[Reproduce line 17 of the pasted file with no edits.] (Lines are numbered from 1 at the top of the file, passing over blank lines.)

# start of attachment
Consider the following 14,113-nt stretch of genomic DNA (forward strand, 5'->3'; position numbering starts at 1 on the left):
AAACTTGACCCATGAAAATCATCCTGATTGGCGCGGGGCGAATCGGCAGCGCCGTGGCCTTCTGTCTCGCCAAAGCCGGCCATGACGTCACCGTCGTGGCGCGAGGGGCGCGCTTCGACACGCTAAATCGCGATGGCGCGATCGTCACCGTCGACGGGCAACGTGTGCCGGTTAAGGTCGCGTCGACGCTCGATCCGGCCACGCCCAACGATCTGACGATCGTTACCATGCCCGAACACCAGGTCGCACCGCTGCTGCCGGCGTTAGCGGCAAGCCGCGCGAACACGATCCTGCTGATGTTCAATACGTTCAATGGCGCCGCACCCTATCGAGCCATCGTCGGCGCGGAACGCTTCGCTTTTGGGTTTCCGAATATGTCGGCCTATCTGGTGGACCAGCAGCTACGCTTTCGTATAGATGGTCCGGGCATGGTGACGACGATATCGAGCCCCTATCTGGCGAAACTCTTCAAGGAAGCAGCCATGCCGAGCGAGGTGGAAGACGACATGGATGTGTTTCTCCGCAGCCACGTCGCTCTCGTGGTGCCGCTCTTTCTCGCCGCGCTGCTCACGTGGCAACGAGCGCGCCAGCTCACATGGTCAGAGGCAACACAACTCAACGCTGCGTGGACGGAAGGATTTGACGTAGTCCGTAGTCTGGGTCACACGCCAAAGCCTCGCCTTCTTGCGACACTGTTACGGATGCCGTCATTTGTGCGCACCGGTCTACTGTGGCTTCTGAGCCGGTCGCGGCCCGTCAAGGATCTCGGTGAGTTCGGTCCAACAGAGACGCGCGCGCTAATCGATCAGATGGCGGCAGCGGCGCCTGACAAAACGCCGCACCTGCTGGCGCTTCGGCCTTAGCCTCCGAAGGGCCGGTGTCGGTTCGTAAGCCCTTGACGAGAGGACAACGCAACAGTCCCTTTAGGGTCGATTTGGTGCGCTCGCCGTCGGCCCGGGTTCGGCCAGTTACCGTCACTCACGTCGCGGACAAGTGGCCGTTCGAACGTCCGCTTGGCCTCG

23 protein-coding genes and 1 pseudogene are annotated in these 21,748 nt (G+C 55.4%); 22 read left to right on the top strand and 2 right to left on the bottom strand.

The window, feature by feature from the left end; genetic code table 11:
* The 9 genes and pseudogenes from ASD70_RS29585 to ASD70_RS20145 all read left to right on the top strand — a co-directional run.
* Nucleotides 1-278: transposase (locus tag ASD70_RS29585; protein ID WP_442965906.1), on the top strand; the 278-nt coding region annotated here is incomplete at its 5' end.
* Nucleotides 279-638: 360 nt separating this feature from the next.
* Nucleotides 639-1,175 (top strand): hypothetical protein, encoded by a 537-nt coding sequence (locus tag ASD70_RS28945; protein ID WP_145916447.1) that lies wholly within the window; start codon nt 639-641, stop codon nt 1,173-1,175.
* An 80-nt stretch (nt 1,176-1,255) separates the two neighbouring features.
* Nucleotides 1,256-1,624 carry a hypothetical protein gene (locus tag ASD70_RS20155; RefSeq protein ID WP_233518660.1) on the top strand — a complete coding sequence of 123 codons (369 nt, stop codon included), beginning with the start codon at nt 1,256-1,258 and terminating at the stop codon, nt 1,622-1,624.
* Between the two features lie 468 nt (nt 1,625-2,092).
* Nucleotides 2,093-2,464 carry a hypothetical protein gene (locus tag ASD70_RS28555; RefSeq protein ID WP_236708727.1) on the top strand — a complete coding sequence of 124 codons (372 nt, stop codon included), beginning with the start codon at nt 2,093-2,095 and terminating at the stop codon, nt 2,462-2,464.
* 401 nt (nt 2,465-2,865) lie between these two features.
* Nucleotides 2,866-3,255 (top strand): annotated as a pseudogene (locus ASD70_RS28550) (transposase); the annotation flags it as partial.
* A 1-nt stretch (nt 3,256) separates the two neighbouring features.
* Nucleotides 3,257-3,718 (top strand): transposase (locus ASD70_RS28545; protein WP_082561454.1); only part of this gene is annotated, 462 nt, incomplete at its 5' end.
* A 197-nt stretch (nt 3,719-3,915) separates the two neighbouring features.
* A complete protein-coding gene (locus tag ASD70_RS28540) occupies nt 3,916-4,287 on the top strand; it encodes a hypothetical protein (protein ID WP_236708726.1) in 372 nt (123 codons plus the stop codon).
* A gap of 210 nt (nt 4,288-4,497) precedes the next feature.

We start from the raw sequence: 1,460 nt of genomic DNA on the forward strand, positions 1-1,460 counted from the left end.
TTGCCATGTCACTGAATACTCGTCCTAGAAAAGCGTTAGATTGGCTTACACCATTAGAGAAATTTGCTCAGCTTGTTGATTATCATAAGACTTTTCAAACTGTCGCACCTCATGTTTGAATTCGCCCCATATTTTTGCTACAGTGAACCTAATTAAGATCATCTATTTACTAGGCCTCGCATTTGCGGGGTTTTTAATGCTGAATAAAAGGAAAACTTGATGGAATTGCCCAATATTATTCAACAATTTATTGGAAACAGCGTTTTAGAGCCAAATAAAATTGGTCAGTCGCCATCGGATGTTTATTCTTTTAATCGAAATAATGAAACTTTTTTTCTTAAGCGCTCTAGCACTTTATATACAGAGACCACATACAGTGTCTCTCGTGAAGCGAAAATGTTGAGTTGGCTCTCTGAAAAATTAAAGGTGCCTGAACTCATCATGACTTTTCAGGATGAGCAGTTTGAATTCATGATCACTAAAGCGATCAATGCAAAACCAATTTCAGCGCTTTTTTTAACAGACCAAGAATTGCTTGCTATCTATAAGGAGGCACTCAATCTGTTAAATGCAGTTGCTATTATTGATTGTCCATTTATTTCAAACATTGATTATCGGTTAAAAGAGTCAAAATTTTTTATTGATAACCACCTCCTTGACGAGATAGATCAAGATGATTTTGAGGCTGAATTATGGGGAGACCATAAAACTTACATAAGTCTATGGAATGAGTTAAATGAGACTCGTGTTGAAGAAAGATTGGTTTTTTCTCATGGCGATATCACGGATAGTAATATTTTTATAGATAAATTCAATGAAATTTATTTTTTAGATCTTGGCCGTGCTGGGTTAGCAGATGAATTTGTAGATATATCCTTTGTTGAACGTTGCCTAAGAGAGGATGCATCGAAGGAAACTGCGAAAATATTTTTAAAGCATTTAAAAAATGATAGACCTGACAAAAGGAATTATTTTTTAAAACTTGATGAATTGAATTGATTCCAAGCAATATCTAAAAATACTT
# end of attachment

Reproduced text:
* A 197-nt stretch (nt 3,719-3,915) separates the two neighbouring features.